USCA Case #12-1461 Document #1503343 Filed: 07/18/2014 United States Court of Appeals FOR THE DISTRICT OF COLUMBIA CIRCUIT Argued December 11, 2013 Decided July 18, 2014 No. 12-1461 FIRSTENERGY SERVICE COMPANY, PETITIONER v. FEDERAL ENERGY REGULATORY COMMISSION, RESPONDENT DUKE ENERGY KENTUCKY, INCORPORATED, ET AL., INTERVENORS On Petition for Review of Orders of the Federal Energy Regulatory Commission John Lee Shepherd, Jr. argued the cause for petitioner. With him on the briefs were John N. Estes III, William Rainey Barksdale, and John Anthony James Barkmeyer. Holly E. Cafer, Attorney, Federal Energy Regulatory Commission, argued the cause for respondent. With her on the brief were David L. Morenoff, Acting General Counsel, and Robert H. Solomon, Solicitor. Page 1 of 19 USCA Case #12-1461 Document #1503343 Filed: 07/18/2014 2 Before: GRIFFITH and SRINIVASAN, Circuit Judges, and SENTELLE, Senior Circuit Judge. Opinion for the Court filed by Senior Circuit Judge SENTELLE. SENTELLE, Senior Circuit Judge: Petitioner FirstEnergy Service Company is a diversified energy company acting on behalf of its affiliates American Transmission Systems, Inc. (“ATSI”) and a collection of ATSI Utilities. Like many electric utility companies, FirstEnergy is a voluntary member of a Regional Transmission Organization (“RTO”). In June 2011, FirstEnergy transferred from one RTO to another. In doing so, it incurred costs related to transmission projects both from the organization it left, MISO, and from the one it entered, PJM. FirstEnergy filed a complaint with the Federal Energy Regulatory Commission (“FERC” or “the Commission”), contending that the imposition of costs from both RTOs on ATSI was unjust and unreasonable. The Commission disagreed and dismissed the complaint. FirstEnergy now petitions this court for review of FERC’s orders. For the reasons set forth below, we conclude that the Commission did not commit reversible error in its determination and therefore affirm the orders under review. BACKGROUND Statutory and Regulatory Overview Two related but distinct sections of the Federal Power Act (“FPA”) govern FERC’s adjudication of just and reasonable rates: section 205, codified at 16 U.S.C. § 824(d), and section 206, codified at 16 U.S.C. § 824(e). Section 205 Page 2 of 19 USCA Case #12-1461 Document #1503343 Filed: 07/18/2014 3 confers upon FERC the duty to ensure that wholesale energy rates and services are just and reasonable. 16 U.S.C. § 824d(a). No public utility under FERC’s jurisdiction may “make or grant any undue preference or advantage to any person or subject any person to any undue prejudice or disadvantage” in establishing rates. Id. § 824d(b). Section 205 requires regulated utilities to file with the Commission tariffs outlining their rates for FERC’s approval. Id. § 824d(c). Section 206 empowers FERC to make a determination on existing rates and to modify them if they are found to be “unjust, unreasonable, unduly discriminatory or preferential.” Id. § 824e(a). An investigation under section 206 may arise upon complaint or on FERC’s own initiative. Id. In its Order No. 2000 rulemaking, Regional Transmission Orgs., Order No. 2000, FERC Stats. & Regs. ¶ 31,089 (1999), order on reh’g, Order No. 2000-A, FERC Stats. & Regs. ¶ 31,092 (2000), appeals dismissed sub nom. Pub. Util. Dist. No. 1 v. FERC, 272 F.3d 607 (D.C. Cir. 2001) (per curiam), the Commission created RTOs, which operate the transmission grid to provide access for all “at rates established in a single, unbundled, grid-wide tariff.” NRG Power Mktg., LLC v. Me. Pub. Utils. Comm’n, 558 U.S. 165, 169 n.1 (2010). Generally, these are voluntary associations of transmission facilities that administer energy markets and file tariffs for a group of utilities under section 205. Two such RTOs are the Midwest Independent System Operator, Inc. (“MISO”) and PJM Interconnection, L.L.C. (“PJM”). MISO and PJM This case involves FirstEnergy’s relationship to both MISO and PJM. For years, FirstEnergy’s operations were Page 3 of 19 USCA Case #12-1461 Document #1503343 Filed: 07/18/2014 4 split between the two RTOs, requiring FirstEnergy to operate under two sets of rules. In August of 2009, FirstEnergy filed a “Realignment Request” seeking FERC’s “approval to realign FirstEnergy’s operations within a single RTO: PJM.” Realignment Request at 2. The Realignment Request asserted that “[m]oving ATSI into the RTO with which it has stronger electrical ties should reduce congestion and increase efficiency across both RTOs.” Id. at 3. In June 2011, FirstEnergy transferred from MISO to PJM. Rehearing Order ¶ 4. In administering their respective markets, RTOs socialize the cost of new transmission projects among RTO members. MISO and PJM allocate such transmission project costs differently. Generally, MISO allocates costs among members at the time specific projects are approved. See Pub. Serv. Comm’n of Wisconsin v. FERC, 545 F.3d 1058, 1060–61 (D.C. Cir. 2008) (describing and approving MISO’s Tariff Attachment FF, titled “Transmission Expansion Planning Protocol”). “[A] Party that withdraws from [MISO] shall remain responsible for all financial obligations incurred pursuant to this Attachment FF while a Member of [MISO]. . . .” Realignment Request at 39 (citing MISO Tariff, Attach. FF § III.A.2.i). PJM, in contrast, reallocates transmission project costs on a yearly basis pursuant to Schedule 12 of its tariff. The tariff allocates these costs to each transmission owner based on its share of PJM’s total load, and recalculates the allocations on an annual basis. See Realignment Order ¶ 98. A key feature of PJM’s [regional transmission expansion] process, and of cost allocation based upon it, is to annually restudy and consider modifications to Page 4 of 19 USCA Case #12-1461 Document #1503343 Filed: 07/18/2014 5 the portfolio of projects in the plan as the needs of the region change. Unlike the one-time allocation of costs of lower voltage projects, providing for an annual reallocation of the costs of high voltage facilities pro rata based on load-ratio share will help ensure that, over time, the costs of these projects are allocated to those who are likely to benefit. PJM Interconnection, L.L.C., 138 FERC ¶ 61,230 P 62 (2012), on reh’g, 142 FERC ¶ 61,216 (2013), vacated on other grounds, Ill. Commerce Comm’n v. FERC, 2014 WL 2873936 (7th Cir. June 25, 2014). PJM does not allocate regional transmission costs to withdrawing transmission owners. See Duquesne Light Co., 122 FERC ¶ 61,039, reh’g denied, 124 FERC ¶ 61,219 P 164 (2008) (“[A] departing transmission owner leaving PJM would, pursuant to [Schedule 12], no longer be subject to these charges; it would not have a zonal annual peak load [with which to calculate its costs] as it would no longer be a zone in PJM.”). Due to these differing methodologies, a transmission owner that withdraws from MISO is still responsible for its share of transmission costs allocated prior to its withdrawal. Conversely, a utility that withdraws from PJM is no longer responsible for costs in ensuing yearly allocations; any costs going forward are redistributed among PJM members at that time, regardless of when the projects were approved. Because FirstEnergy withdrew from MISO and joined PJM, it is responsible for both its prior MISO costs and its share of the yearly reallocation for so-called legacy projects in PJM approved before it joined. Realignment Request at 35. Page 5 of 19 USCA Case #12-1461 Document #1503343 Filed: 07/18/2014 6 Proceedings Before the Commission In effecting its transfer from MISO to PJM, FirstEnergy submitted filings under both section 205 and section 206. Through these submissions, it sought to secure termination of ATSI’s participation in MISO and to garner approval of its integration into PJM. On August 17, 2009, FirstEnergy (on behalf of ATSI) submitted its Realignment Request under FPA section 205. FirstEnergy requested approval of its withdrawal from MISO and permission to transfer into PJM under the terms set forth in an ATSI-PJM Integration Agreement. Realignment Request at 18, 27–35 & Ex. 1. ATSI reported that, under the Integration Agreement, the ATSI Utilities would “continue to pay for qualifying [MISO] regional facilities planned and approved before June 1, 2011,” but would “not pay for PJM legacy . . . projects that were approved by the PJM Board prior to ATSI’s entry into PJM.” Id. at 35. The ATSI Utilities would, “of course, pay for qualifying [PJM] projects planned and approved by the PJM Board after their June 1, 2011 date when their load is integrated into PJM.” Id. PJM itself “support[ed] FirstEnergy’s implementation plan for integrating ATSI into the PJM region” and “believe[d] that FirstEnergy has met the applicable requirements of exiting [MISO] and joining PJM.” PJM Comments on Realignment at 2. PJM went on to note that nothing in the language of Schedule 12 contemplates cost allocation when a new member joins PJM. Id. at 11–12 (Schedule 12 was “not designed with the scenario in mind of an altogether new Transmission Zone joining PJM.”). Additionally, FirstEnergy sought specific findings from the Commission as to two matters: (1) a waiver of certain Page 6 of 19 USCA Case #12-1461 Document #1503343 Filed: 07/18/2014 7 PJM auction procedures with which it would be unable to comply due to timing, Realignment Request at 11–12; see also Realignment Order ¶ 59; and (2) an exemption from PJM reallocation costs for projects approved prior to ATSI’s integration (“legacy projects”), Realignment Request at 35. On October 19, 2009, FirstEnergy submitted a section 206 filing (“Complaint”) to the Commission. In the Complaint, ATSI through FirstEnergy alleged that if FERC denied its legacy projects exemption request, Schedule 12 of the PJM tariff would be unjust and unreasonable as applied to ATSI. Complaint at 2–3 (noting that the parallel 206 filing was made in response to arguments by “several parties in [the Realignment Proceeding] . . . that the ATSI Utilities had no right to seek this relief absent the filing of a section 206 complaint”). FERC issued two orders responsive to petitioner’s filings. Order Addressing RTO Realignment Request and Complaint, 129 FERC ¶ 61,249 (December 17, 2009) (“Realignment Order”); Order Addressing Remaining Requests for Rehearing and Clarification, 140 FERC ¶ 61,226 (September 20, 2012) (“Rehearing Order”). In the Realignment Order, FERC held that ATSI satisfied the requirements to withdraw from MISO, Realignment Order ¶ 48, and accepted the integration plan into PJM, id. ¶ 78. The Commission also granted the auction waiver ATSI sought. Id. However, FERC denied the legacy projects exemption. Id. ¶ 111. FERC applied the section 206 standard to FirstEnergy’s requested exemption, explaining that it “cannot find . . . that allocating a portion of [those] costs to new entrants is unjust and unreasonable, or unduly discriminatory or preferential.” Id. ¶ 7. The Commission further found that Page 7 of 19 USCA Case #12-1461 Document #1503343 Filed: 07/18/2014 8 FirstEnergy was responsible for the costs attributable to its decision to transfer between RTOs. “While we have held that companies are free to join and exit RTOs, we have applied the existing tariffs for each RTO in determining the costs to be allocated to the transmission owners seeking to exit and/or enter.” Id. ¶ 113. It is up to FirstEnergy to “determine whether such a move is cost-justified.” Id. FirstEnergy timely filed two requests for rehearing on January 15, 2010 and January 19, 2010. FirstEnergy raised two principal arguments: First, it contended that FERC had unlawfully and irrationally dismissed its complaint under section 206 on the ground that the challenged tariff provision had previously been found reasonable when initially filed under FPA section 205. Second, it contended that FERC’s ruling violated cost causation principles and resulted in reallocating sunk costs. Rehearing Request at 3–4, 6, 16–18. Thirty-two months later, on September 20, 2012, FERC issued its order denying rehearing on the legacy projects issue. Rehearing Order ¶ 21. “Specifically, we cannot find on this record that PJM’s tariff is unjust and unreasonable in allocating to a new member, such as ATSI, a share of the costs of regional transmission expansion projects . . . that were planned prior to the new member’s integration into PJM.” Id. The Commission also rejected FirstEnergy’s arguments on cost causation and sunk costs, noting for the first time that “[c]ost causation also includes the allocation of ‘costs to serve’ that party including those facilities that benefit the party.” Id. ¶ 26. Finally, FERC found that the costs FirstEnergy incurred in its transfer were not duplicative: the costs associated with MISO are a contract exit fee not based on a finding of benefits, while PJM’s costs are related to the benefit flowing to FirstEnergy. Id. ¶ 34. Fundamentally, the Page 8 of 19 USCA Case #12-1461 Document #1503343 Filed: 07/18/2014 9 Commission was “not persuaded that . . . PJM’s tariff is unjust and unreasonable. RTO participation is voluntary, as the Commission has made clear on numerous occasions. ATSI, in considering the merits of its membership in PJM, elected to proceed and, thus, cannot now claim that PJM’s [transmission project] cost allocation methodology created a barrier to entry.” Id. ¶ 31. Petition for Review Petitioner seeks review of both orders before this Court. FirstEnergy contends generally that FERC erred in its treatment of the complaint and arbitrarily and capriciously required ATSI to pay for PJM’s legacy transmission costs. According to FirstEnergy, such a requirement is “contrary to cost causation principles and FERC’s well-established policy against reallocating sunk costs.” Pet. Br. at 3. Moreover, petitioner argues, FERC’s blanket adherence to PJM’s tariff is an arbitrary and capricious failure to meaningfully consider the merits of its section 206 filing. We disagree, and deny FirstEnergy’s petition for review. For the reasons discussed below, we hold that the Commission correctly determined that FirstEnergy had not carried its burden under FPA section 206 of demonstrating that Schedule 12 of PJM’s tariff was unjust and unreasonable as applied to ATSI. STANDARD OF REVIEW We review final orders of the Commission under the arbitrary and capricious standard of the Administrative Procedure Act, 5 U.S.C. § 706(2)(A). An agency action will be upheld if the agency “articulate[d] a satisfactory Page 9 of 19 USCA Case #12-1461 Document #1503343 Filed: 07/18/2014 10 explanation for its action including a ‘rational connection between the facts found and the choice made.’ ” Motor Vehicle Mfrs. Ass’n of United States, Inc. v. State Farm Mut. Auto. Ins. Co., 463 U.S. 29, 43 (1983) (quoting Burlington Truck Lines, Inc. v. United States, 371 U.S. 156, 168 (1962)). The Commission’s factual findings will be upheld if supported by substantial evidence. 16 U.S.C. § 825l(b). DISCUSSION We begin by addressing petitioner’s concern that “the orders on review effectively deny a utility’s right to file a complaint under FPA section 206 to request modification of an RTO tariff when joining an RTO.” Pet. Br. at 22. The Commission did in this case dismiss petitioner’s complaint. Realignment Order ¶ 111. Petitioner contends that the Commission’s dismissal was a wholesale discarding of FirstEnergy’s filing which operates as a violation of rights guaranteed to petitioner under Atlantic City Elec. Co. v. FERC, 295 F.3d 1 (D.C. Cir. 2002). Pet. Br. at 22. Specifically, FERC’s orders purportedly run afoul of Atlantic City, where we held that FERC may not lawfully compel a public utility that joins an RTO to surrender its statutory right to exit the organization under section 205. See 295 F.3d at 9– 10. We disagree. FERC did not preclude petitioner from asserting its Complaint, or exercising any statutory right. It did not indulge in the sort of wholesale dismissal of petitioner’s arguments that petitioner posits. Instead, FERC addressed petitioner’s Complaint on the merits. Rehearing Order ¶¶ 21, 29, 32; see Realignment Order ¶ 112 (“ATSI’s voluntary choice to move from one RTO to another does not cause either of [the transmission cost allocation] methodologies to no longer be just and reasonable or not unduly discriminatory simply because each produces a Page 10 of 19 USCA Case #12-1461 Document #1503343 Filed: 07/18/2014 11 different result.”). The linguistic choice by FERC to state that it was “dismiss[ing]” FirstEnergy’s Complaint rather than “denying” it does not convert that which is substantively sufficient into redressible error. Realignment Order ¶ 111. “The deeper problem with FERC’s holding,” petitioner tells us, “is that it is unlawful and irrational to dismiss any complaint under FPA section 206 on the ground that the challenged tariff provision was previously found reasonable when initially filed under FPA section 205.” Pet. Br. at 24. Perhaps that is true as an abstract statement of law. However, we cannot agree that FERC’s review was so hollow. The treatment given the provision under review was meaningful, as discussed below, and not the recitation petitioner describes. “Just and Reasonable” Determination “Generally speaking, section 205 covers rate filings by jurisdictional public utilities [and] invokes just and reasonable standards for filed rates . . . .” Ala. Power Co. v. FERC, 993 F.2d 1557, 1571 (D.C. Cir. 1993). “Section 206 empowers the Commission, on its own motion or upon complaint, to investigate rates and to determine the lawfulness of such rates.” Id. The statutory “just and reasonable” standard is the same under section 205 and section 206. See, e.g., Bos. Edison Co. v. FERC, 233 F.3d 60, 64 (1st Cir. 2000) (“[T]he utility sets the rates in the first instance, subject to a basic statutory obligation that rates be just and reasonable and not unduly discriminatory or preferential. FERC . . . can investigate a newly filed rate (section 205), or an existing rate (section 206), and, if the rate is inconsistent with the statutory standard, order a change in the rate to make it conform to that standard.” (internal citations omitted)); Kan. Gas & Elec. Co. v. FERC, 758 F.2d 713, 716 (D.C. Cir. 1985) (“FERC Page 11 of 19 USCA Case #12-1461 Document #1503343 Filed: 07/18/2014 12 evaluated the proposed rates under Sections 205 and 206 of the Federal Power Act, both of which require the Commission to determine that the rates are just and reasonable.” (internal quotation marks and citation omitted)). “Because [petitioner] is challenging . . . existing rates, its claim must be brought pursuant to § 206, rather than § 205, of the FPA.” Sithe/Independence Power Partners, L.P. v. FERC, 165 F.3d 944, 948 (D.C. Cir. 1999). Section 206(a) provides that “[w]henever the Commission, after a hearing held upon its own motion or upon complaint, shall find that any rate . . . is unjust, unreasonable, unduly discriminatory or preferential, the Commission shall determine the just and reasonable rate . . . .” 16 U.S.C. § 824e(a). Under section 206, “the burden of proof to show that any rate, charge, classification, rule, regulation, practice, or contract is unjust, unreasonable, unduly discriminatory, or preferential shall be upon . . . the complainant.” Id. § 824e(b). Thus, we consider this complaint on a typical section 206 standard. Here, FirstEnergy bears the burden of demonstrating that, as applied to ATSI, Schedule 12 of PJM’s tariff is unjust and unreasonable. FERC argues on brief that a section 206 filing carries with it a dual burden: petitioner “first must show that the existing rate or practice is unjust, unreasonable, unduly discriminatory or preferential, and then must demonstrate that its own proposal is a just and reasonable replacement.” Br. for FERC at 4 (citing Blumenthal v. FERC, 552 F.3d 875, 881 (D.C. Cir. 2009)). To begin our analysis, we note that FERC does hold petitioner—and indeed any filer under section 206 save the Commission itself—to too high a standard. The “just and reasonable” lodestar is no loftier under section 206 than under Page 12 of 19 USCA Case #12-1461 Document #1503343 Filed: 07/18/2014 13 section 205, and it is only FERC who is required to shoulder the “dual burden” when it institutes a section 206 proceeding. See, e.g., Ala. Power Co., 993 F.2d at 1571 (“While the proponent of a rate change under § 206, here FERC, has the burden of proving that the existing rate is unlawful . . . the party filing a rate adjustment with the Commission under § 205 bears the burden of proving the adjustment is lawful.” (internal citations omitted)). As petitioner correctly notes, we rejected the above “dual burden” reasoning in Blumenthal as “unnecessary to our holding and inaccurate insofar as it implied that a challenge to rates must propose alternative rates that are just and reasonable.” Md. Pub. Serv. Comm’n v. FERC, 632 F.3d 1283, 1285 n.1 (D.C. Cir. 2011). It is “the Commission’s job—not the petitioner’s—to find a just and reasonable rate.” Id. However, clarification of this standard here is cold comfort to petitioner. Regardless of whether it is charged with completing step two, proposing new just and reasonable rates, it still must complete step one, demonstrating that PJM’s existing rates are unjust and unreasonable. Our question then is whether petitioner met its burden as to the existing rates, and we agree with the Commission that it did not. We hold that FERC did not err in rejecting each of petitioner’s arguments as failing to demonstrate that PJM’s Schedule 12 was unjust and unreasonable as applied to ATSI. Cost Causation and Sunk Cost Allocation FirstEnergy first argues that the Commission’s failure to meaningfully engage on the cost concerns attendant PJM’s tariff renders the orders before us arbitrary and capricious. We cannot agree with this characterization of the orders on review. FERC considered each of the arguments raised by Page 13 of 19 USCA Case #12-1461 Document #1503343 Filed: 07/18/2014 14 petitioner and appropriately concluded that they did not render application of Schedule 12 unjust and unreasonable. That the Commission did not agree with petitioner’s assessment of the effects Schedule 12 would have on FirstEnergy does not render its determination arbitrary and capricious. FirstEnergy alleged that it cannot be just and reasonable to require it to pay both MISO’s system-wide costs as an exit fee and PJM’s system-wide costs as a condition of its entry to PJM. Complaint at 8. However, the Commission reasonably found that the payment structures for MISO and PJM are wholly distinct from each other and undertaken for separate purposes. Rehearing Order ¶¶ 33–34. As a result, “ATSI’s voluntary choice to move from one RTO to another does not render [either methodology] unjust or unreasonable . . . simply because each methodology produces a different result.” Id. ¶ 33. We are satisfied that this is a reasonable basis on which to reject the section 206 complaint. The Commission went on to point out that “ATSI and the PJM transmission owners are free to negotiate the terms of ATSI’s entrance into PJM” and that PJM would “have both a will and an incentive to facilitate ATSI’s realignment on a mutually beneficial basis.” Realignment Order ¶ 114. This strategy may have been especially effective given that PJM agrees that Schedule 12 did not contemplate integration of new transmission owners or allocating legacy costs to them. Id. ¶ 113 n.75; PJM Comments on Realignment Request at 11–12. Petitioner incorrectly characterizes this finding as “[breaking] new ground by holding that a complaint could be rejected because FERC prefers that the parties file a negotiated proposal under FPA section 205.” Pet. Br. at 30. One does not follow from the other—FERC rejected the Page 14 of 19 USCA Case #12-1461 Document #1503343 Filed: 07/18/2014 15 complaint because it found that the rates as applied were not unjust and unreasonable; that it suggested an alternative via negotiation does not change this determination. In any event, petitioner did have the opportunity to negotiate with PJM in the eighteen months between the Realignment Order and FirstEnergy’s integration into the RTO and could have at that point submitted a section 205 filing with new terms alongside PJM. Such an approach would have allowed FirstEnergy to avoid its burden as to the existing tariff. See 16 U.S.C. § 824d. Instead, it made the choice to join PJM without such a negotiated agreement, and is unable to demonstrate the requisite “unjust and unreasonable” showing that it must establish under section 206. In addition to its argument on duplicative costs, petitioner also contends that Schedule 12 presents inescapable fallacies concerning cost causation and reallocation of sunk costs. However, in principle, a “beneficiary pays” approach is a just and reasonable basis for allocating the costs of regional transmission projects, even if it leads to reallocating sunk costs. As the Commission found, cost causation “includes the allocation of ‘costs to serve’ that party including those facilities that benefit the party.” Rehearing Order ¶ 26. “Even if a new member was not using the system when a particular project was planned or authorized, the new member may nevertheless use and benefit from the new facility in the future.” Id. PJM’s comments that Schedule 12 was not implemented with new RTO members in mind are immaterial. Because FirstEnergy will use and benefit from the new facilities, id. ¶ 26 & n.27, we defer to FERC’s conclusion that the costs FirstEnergy will incur are not unjust and unreasonable under a “costs to serve” approach. Page 15 of 19 USCA Case #12-1461 Document #1503343 Filed: 07/18/2014 16 FirstEnergy goes on to complain that the transmission costs here are also “sunk” in that investment decisions about these facilities were made before petitioner sought to join PJM. Pet. Br. at 51–54. Petitioner notes that FERC has in other cases shied away from redistributing costs that have already been incurred, or are sunk. See PJM Interconnection, L.L.C., Opinion No. 494, 119 FERC ¶ 61,063 at P 53 (2007), reh’g denied, Opinion No. 494-A, 122 FERC ¶ 61,082 (2008), reh’g denied, 124 FERC ¶ 61,033 (2008), reh’g and clarification denied, 127 FERC ¶ 61,092 (2009), aff’d in relevant part, Ill. Commerce Comm’n, 576 F.3d 470, 474 (7th Cir. 2009). However, the Commission’s prior decisions concerning sunk costs are inapplicable where they involved facilities “built solely for the benefit of the individual transmission owner’s systems.” Rehearing Order ¶ 30. By contrast, PJM’s “project costs that will be allocated to the ATSI zone were developed as part of PJM’s regional planning process and are designed to benefit the entire PJM footprint over the entirety of their useful life.” Id. Further, the transmission planning process in PJM accommodates updates: it will take into account the addition of FirstEnergy to the regional grid, which can result in changes to planned projects. Id. ¶ 29. As a result, we agree with the Commission that the rates at issue here are not unjust and unreasonable as a reallocation of sunk costs. It is worth noting that FERC did not address these issues until rehearing. Rehearing Order ¶ 26. Further, we are sympathetic to FirstEnergy in its reliance on the Seventh Circuit’s rejection of the same Schedule 12 in Illinois Commerce Commission v. FERC, 576 F.3d 470, 476 (7th Cir. 2009). Petitioner explains its rationale as: “[i]n [Illinois Commerce Commission], the Seventh Circuit found that FERC failed to support its cost causation theory with respect Page 16 of 19 USCA Case #12-1461 Document #1503343 Filed: 07/18/2014 17 to existing members of PJM; it follows a fortiori that FERC cannot rely on the same cost causation theory to socialize legacy project costs to new members of PJM who had no say in the decision to build them.” Pet. Br. at 48. However, the Seventh Circuit rejected Schedule 12 on a finding that FERC had not demonstrated that the benefits from transmission projects were “at least roughly commensurate with . . . utilities’ share of total electricity sales.” Ill. Commerce Comm’n, 576 F.3d at 477. Although FirstEnergy might have argued before us that the costs and benefits of PJM’s regional projects are not commensurate for ATSI, it did not do so and thus we do not reach that issue. 1 “[A]ll approved rates [must] reflect to some degree the costs actually caused by the customer who must pay them.” Id. at 476 (alteration in original) (internal citation and quotation marks omitted). FERC found that petitioner’s customers would use and benefit from the new facilities, Rehearing Order ¶¶ 26, 34, and noted that facilities may provide benefits over their lifetime, including benefits to petitioner, id. ¶ 30. We defer to the Commission’s reasoned finding. Waiver or Modification of Tariff Provisions Finally, FirstEnergy broadly argues that FERC’s orders regarding the section 206 complaint are based almost entirely on the tariffs already in place in both RTOs. It reasoned that 1 The Seventh Circuit recently had occasion to reconsider Schedule 12 in Illinois Commerce Comm’n v. FERC, 2014 WL 2873936, __ F.3d __ (7th Cir. June 25, 2014). That decision reinforced the earlier determination in Illinois Commerce Commission that FERC failed to demonstrate commensurate benefits, and thus does not influence our conclusion here. Page 17 of 19 USCA Case #12-1461 Document #1503343 Filed: 07/18/2014 18 it had already found those rates just and reasonable and thus FirstEnergy can make no argument to the contrary. However, FERC is required to evaluate a 206 complaint as to existing rates specifically because they might have become unjust and unreasonable by intervening shifts in circumstances—e.g., ATSI’s leaving MISO and joining PJM. Pet. Br. at 25 (citing La. Pub. Serv. Comm’n v. FERC, 482 F.3d 510, 519–20 (D.C. Cir. 2007)). It is not enough, FirstEnergy states, to repeat that “the plain language of the tariff governs,” and doing no more than that is an arbitrary and capricious failure to meaningfully respond to petitioner’s statutory challenge. Pet. Br. at 23–24. But FERC did not simply repeat that the plain language of the tariff governs. The Commission reasoned that “[e]ach of the PJM and [MISO] cost allocation methodologies has been accepted by the Commission as just and reasonable,” and that “ATSI’s voluntary choice to move from one RTO to another does not cause either of [those] methodologies to no longer be just and reasonable.” Realignment Order ¶ 112. This statement is the upshot of FirstEnergy’s failure to carry its burden, and FERC lawfully declined to waive the legacy projects costs or modify the tariff so FirstEnergy could avoid them. Petitioner argues that the legacy projects costs it seeks to avoid are no different than the auction procedures FERC waived; both were findings petitioner requested of FERC in order to facilitate the transition into PJM, yet the Commission treated the requests differently. However, the Commission articulated a reasoned distinction between the auction waiver and the legacy projects exemption—that the former is to provide an alternative means of tariff compliance, while the latter is wholesale removal of a tariff requirement. Rehearing Order ¶ 40. FirstEnergy did not show that it could not comply Page 18 of 19 USCA Case #12-1461 Document #1503343 Filed: 07/18/2014 19 with the tariff requirement regarding legacy projects costs, nor did its requested exemption from those costs seek an alternative means of compliance. Rather, as the Commission found, the requested exemption sought to “remove a tariff requirement entirely.” Id. For that reason, FERC reasonably distinguished between FirstEnergy’s requested findings here and found “no inconsistency in accepting the [auction procedure] waiver, while rejecting the request for an exemption from [legacy projects costs].” Id. Nor do we. Finally, says petitioner, illustrative of the Commission’s caprice is its theory that the tariff here could not be modified while other tariffs could. Pet. Br. at 41–42 (arguing that the Commission modified the tariff in the MidAmerican proceedings); id. at 42–44 (same regarding Entergy). However, the Commission reasonably found that circumstances required for modification of a tariff were not present in ATSI’s case. Most importantly, as discussed above, the Commission did not find the existing tariff to be unjust and unreasonable as applied to ATSI, as required under the FPA. This was not a case where an RTO itself submitted a 205 filing to change its own tariff, obviating the need for an “unjust and unreasonable” showing. Finally, the parties did not negotiate a settlement. Absent such circumstances, there was no authority for FERC to modify the tariff and the plain language of the tariff does indeed govern. See Realignment Order ¶ 113 n.75. CONCLUSION Because FirstEnergy failed to carry its burden under section 206 that Schedule 12 of PJM’s tariff was unjust and unreasonable as applied to ATSI, we deny the petition for review. Page 19 of 19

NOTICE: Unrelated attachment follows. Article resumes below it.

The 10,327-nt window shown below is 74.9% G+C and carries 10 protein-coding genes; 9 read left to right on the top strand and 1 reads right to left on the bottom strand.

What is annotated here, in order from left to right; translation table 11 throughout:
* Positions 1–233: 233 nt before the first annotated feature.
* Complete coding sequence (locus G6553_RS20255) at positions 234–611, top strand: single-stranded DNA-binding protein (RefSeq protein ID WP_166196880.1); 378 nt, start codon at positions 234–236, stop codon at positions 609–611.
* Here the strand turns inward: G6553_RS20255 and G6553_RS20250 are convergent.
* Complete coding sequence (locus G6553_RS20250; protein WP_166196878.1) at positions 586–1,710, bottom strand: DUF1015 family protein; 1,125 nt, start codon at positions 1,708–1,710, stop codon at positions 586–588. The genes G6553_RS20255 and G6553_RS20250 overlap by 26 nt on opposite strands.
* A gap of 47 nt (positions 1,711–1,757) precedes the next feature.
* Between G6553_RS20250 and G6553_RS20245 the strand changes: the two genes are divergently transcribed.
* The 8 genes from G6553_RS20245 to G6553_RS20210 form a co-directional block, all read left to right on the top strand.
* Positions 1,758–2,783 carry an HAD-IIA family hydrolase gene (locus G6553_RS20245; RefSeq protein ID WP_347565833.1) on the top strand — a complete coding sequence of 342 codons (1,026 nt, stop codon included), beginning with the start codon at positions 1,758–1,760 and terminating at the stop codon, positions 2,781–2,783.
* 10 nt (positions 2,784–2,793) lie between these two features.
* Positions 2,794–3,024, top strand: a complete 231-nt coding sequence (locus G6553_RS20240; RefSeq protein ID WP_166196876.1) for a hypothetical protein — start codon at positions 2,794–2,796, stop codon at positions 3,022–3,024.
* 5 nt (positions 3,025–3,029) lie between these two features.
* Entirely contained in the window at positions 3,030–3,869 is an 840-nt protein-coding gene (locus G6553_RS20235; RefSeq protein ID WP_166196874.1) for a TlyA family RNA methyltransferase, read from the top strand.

Disclaimer: Justia Dockets & Filings provides public litigation records from the federal appellate and district courts. These filings and docket sheets should not be considered findings of fact or liability, nor do they necessarily reflect the view of Justia.

Why Is My Information Online?